Not long ago the most venerable players of the organic world came together, along with the new-kid-on-the-block Regeneration International, to call for “Organic 3.0,” a nice term for evolved organic standards that combine elements of Slow Food, Fairtrade and a less oppressive certification regime for small farmers or farmers who regularly perform well on inspections. It’s a great idea and just the breath of fresh air that the organic movement needs. Meanwhile the EU organic officials are mired in endless delays just to bring about a much-needed update of existing organic standards. The latest review should have been completed long ago and is still years away. The consensus of Organic 3.0 hasn’t helped move things along in Brussels.

Regeneration International and IFOAM are setting their sights on the COP 22 convention in Marrakech in November 2016. This is the follow up to the Paris COP 21 climate talks last November. More than 170 countries have signed up to the Paris agreement, but the detail is still fluffy. Marrakech will focus on how farming and sequestration of carbon in the soil can stop global warming. We are losing 39 football fields of soil every minute thanks to farming – not one of those football fields is organic. The French will be promoting ‘4 per 1000.’ They say if we could increase soil organic matter by 0.04% each year it would offset ALL of our annual global greenhouse gas emissions. Organic farming increases soil organic matter by 0.1% per year, or ’10 per 1000.’ So organic’s the easy route to compliance with the Paris agreement and it regenerates soil for future generations instead of stealing it from them for cheap food today. With composting, crop rotation, fallowing, agroforestry, permaculture, biochar and other organic inputs farming could easily be 100% of the solution to global warming instead of 30% of the problem. But the Governments that control farming are hostages to the agribusiness lobby. If we can’t beat them can we go around them?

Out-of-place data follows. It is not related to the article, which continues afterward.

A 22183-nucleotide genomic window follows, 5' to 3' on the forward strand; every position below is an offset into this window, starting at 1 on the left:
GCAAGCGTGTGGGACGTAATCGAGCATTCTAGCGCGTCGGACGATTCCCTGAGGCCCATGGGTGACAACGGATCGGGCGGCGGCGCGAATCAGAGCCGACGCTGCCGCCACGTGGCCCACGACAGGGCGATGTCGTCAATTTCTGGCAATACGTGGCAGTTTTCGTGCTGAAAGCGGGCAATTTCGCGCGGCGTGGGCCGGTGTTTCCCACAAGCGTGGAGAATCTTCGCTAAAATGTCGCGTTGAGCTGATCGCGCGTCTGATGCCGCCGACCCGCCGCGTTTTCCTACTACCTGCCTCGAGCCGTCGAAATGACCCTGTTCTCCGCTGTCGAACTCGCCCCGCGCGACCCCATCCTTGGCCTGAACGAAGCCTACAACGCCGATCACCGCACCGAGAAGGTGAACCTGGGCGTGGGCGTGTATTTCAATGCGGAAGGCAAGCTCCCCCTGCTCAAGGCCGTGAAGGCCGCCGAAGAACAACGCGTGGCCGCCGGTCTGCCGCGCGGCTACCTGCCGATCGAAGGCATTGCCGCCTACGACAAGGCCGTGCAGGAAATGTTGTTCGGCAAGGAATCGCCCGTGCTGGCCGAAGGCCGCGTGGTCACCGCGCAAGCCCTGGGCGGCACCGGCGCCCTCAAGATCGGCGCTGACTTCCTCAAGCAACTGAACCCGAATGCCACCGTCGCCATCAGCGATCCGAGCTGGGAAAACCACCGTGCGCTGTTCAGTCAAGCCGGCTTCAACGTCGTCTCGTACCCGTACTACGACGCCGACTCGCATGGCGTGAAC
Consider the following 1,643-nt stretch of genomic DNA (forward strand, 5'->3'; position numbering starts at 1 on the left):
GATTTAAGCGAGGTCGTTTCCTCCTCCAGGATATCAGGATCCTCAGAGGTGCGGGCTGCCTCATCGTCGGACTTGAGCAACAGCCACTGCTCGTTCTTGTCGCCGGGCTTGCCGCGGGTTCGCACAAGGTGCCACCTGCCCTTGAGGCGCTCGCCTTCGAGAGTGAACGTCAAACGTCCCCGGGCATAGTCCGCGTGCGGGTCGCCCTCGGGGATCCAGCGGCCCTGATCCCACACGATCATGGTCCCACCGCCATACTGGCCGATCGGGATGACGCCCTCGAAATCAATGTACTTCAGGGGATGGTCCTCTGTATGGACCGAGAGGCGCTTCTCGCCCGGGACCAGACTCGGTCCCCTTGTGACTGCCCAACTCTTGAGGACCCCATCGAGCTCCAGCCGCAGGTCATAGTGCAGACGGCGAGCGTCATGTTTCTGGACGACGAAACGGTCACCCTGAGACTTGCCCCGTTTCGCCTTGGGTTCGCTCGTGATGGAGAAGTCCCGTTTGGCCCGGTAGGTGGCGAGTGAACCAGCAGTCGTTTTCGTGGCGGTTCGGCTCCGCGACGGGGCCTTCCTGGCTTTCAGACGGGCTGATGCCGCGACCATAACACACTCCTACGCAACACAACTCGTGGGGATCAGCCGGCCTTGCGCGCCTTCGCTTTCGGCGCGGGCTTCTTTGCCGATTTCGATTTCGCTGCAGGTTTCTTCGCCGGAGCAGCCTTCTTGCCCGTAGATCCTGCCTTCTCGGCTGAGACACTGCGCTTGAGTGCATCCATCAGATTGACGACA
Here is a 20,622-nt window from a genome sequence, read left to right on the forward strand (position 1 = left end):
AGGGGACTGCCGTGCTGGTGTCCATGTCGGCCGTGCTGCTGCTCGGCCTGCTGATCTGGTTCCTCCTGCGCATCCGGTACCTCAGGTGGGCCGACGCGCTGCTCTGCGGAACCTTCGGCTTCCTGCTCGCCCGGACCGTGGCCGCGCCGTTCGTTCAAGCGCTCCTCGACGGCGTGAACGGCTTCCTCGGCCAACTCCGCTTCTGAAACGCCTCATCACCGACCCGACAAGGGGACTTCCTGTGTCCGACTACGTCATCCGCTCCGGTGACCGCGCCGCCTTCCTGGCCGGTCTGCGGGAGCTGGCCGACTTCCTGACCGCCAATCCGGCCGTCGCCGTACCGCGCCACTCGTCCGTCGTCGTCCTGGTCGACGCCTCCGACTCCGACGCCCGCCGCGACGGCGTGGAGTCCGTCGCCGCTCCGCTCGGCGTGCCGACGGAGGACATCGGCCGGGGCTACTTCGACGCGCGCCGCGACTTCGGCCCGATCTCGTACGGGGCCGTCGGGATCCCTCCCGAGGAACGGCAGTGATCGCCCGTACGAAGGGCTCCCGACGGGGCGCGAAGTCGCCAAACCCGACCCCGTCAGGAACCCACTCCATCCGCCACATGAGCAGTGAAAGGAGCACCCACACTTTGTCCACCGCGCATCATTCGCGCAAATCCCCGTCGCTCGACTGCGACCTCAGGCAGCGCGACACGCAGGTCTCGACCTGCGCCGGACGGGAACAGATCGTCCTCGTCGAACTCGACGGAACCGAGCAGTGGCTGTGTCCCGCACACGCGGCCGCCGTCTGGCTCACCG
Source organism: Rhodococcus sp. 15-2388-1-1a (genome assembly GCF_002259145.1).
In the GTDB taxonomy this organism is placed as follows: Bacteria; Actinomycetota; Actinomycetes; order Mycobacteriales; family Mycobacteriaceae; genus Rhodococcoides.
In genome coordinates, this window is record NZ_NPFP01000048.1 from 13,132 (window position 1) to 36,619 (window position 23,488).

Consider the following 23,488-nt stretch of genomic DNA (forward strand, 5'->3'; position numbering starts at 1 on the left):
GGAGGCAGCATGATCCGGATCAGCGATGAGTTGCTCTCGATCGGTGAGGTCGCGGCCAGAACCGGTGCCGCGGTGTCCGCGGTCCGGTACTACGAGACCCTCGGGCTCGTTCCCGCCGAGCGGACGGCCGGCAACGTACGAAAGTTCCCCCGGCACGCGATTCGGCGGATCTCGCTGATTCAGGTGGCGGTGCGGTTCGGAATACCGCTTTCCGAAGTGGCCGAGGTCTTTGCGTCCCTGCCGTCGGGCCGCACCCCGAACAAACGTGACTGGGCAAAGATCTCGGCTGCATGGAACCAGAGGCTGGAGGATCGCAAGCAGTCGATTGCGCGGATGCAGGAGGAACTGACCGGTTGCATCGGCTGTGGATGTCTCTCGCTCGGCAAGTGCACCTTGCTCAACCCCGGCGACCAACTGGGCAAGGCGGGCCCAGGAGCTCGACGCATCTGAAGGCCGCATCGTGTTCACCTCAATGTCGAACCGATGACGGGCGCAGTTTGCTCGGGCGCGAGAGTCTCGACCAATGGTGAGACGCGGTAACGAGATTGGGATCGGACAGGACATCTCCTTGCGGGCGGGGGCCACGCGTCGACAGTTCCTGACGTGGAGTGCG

All those other independent organisations need the organic movement to join forces with them, indeed lead them. Organic agriculture is at the heart of the drive towards our shared environmental goals. Can we just ask Brussels nicely to privatise us? It works for everything else. Might be worth a go. The existing regulations cover claims like ‘organic,’ ‘biological, ‘økologisk’ or ‘Ecological’, so if privatization was off the menu and we wanted our freedom we’d need to find a new name to break free of Brussels and Washington.